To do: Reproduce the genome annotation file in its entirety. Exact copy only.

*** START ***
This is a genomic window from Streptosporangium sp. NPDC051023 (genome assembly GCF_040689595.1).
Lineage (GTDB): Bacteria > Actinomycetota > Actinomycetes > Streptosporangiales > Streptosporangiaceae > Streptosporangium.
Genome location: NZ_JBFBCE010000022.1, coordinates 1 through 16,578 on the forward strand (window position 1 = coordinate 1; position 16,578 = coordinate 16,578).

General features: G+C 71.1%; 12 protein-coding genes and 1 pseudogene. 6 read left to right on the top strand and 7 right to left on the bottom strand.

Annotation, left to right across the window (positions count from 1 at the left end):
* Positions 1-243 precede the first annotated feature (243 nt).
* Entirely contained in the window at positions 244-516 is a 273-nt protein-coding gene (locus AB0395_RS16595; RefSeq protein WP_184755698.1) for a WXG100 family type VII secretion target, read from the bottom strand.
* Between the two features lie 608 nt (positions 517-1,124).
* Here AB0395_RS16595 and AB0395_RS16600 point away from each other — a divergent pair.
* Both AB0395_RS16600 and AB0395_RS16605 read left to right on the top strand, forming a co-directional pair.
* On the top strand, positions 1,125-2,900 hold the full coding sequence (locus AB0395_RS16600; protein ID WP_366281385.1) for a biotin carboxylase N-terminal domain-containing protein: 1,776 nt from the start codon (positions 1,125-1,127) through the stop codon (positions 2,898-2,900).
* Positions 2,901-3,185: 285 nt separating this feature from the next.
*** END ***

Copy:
This is a genomic window from Streptosporangium sp. NPDC051023 (genome assembly GCF_040689595.1).
Lineage (GTDB): Bacteria > Actinomycetota > Actinomycetes > Streptosporangiales > Streptosporangiaceae > Streptosporangium.
Genome location: NZ_JBFBCE010000022.1, coordinates 1 through 16,578 on the forward strand (window position 1 = coordinate 1; position 16,578 = coordinate 16,578).

General features: G+C 71.1%; 12 protein-coding genes and 1 pseudogene. 6 read left to right on the top strand and 7 right to left on the bottom strand.

Annotation, left to right across the window (positions count from 1 at the left end):
* Positions 1-243 precede the first annotated feature (243 nt).
* Entirely contained in the window at positions 244-516 is a 273-nt protein-coding gene (locus AB0395_RS16595; RefSeq protein WP_184755698.1) for a WXG100 family type VII secretion target, read from the bottom strand.
* Between the two features lie 608 nt (positions 517-1,124).
* Here AB0395_RS16595 and AB0395_RS16600 point away from each other — a divergent pair.
* Both AB0395_RS16600 and AB0395_RS16605 read left to right on the top strand, forming a co-directional pair.
* On the top strand, positions 1,125-2,900 hold the full coding sequence (locus AB0395_RS16600; protein ID WP_366281385.1) for a biotin carboxylase N-terminal domain-containing protein: 1,776 nt from the start codon (positions 1,125-1,127) through the stop codon (positions 2,898-2,900).
* Positions 2,901-3,185: 285 nt separating this feature from the next.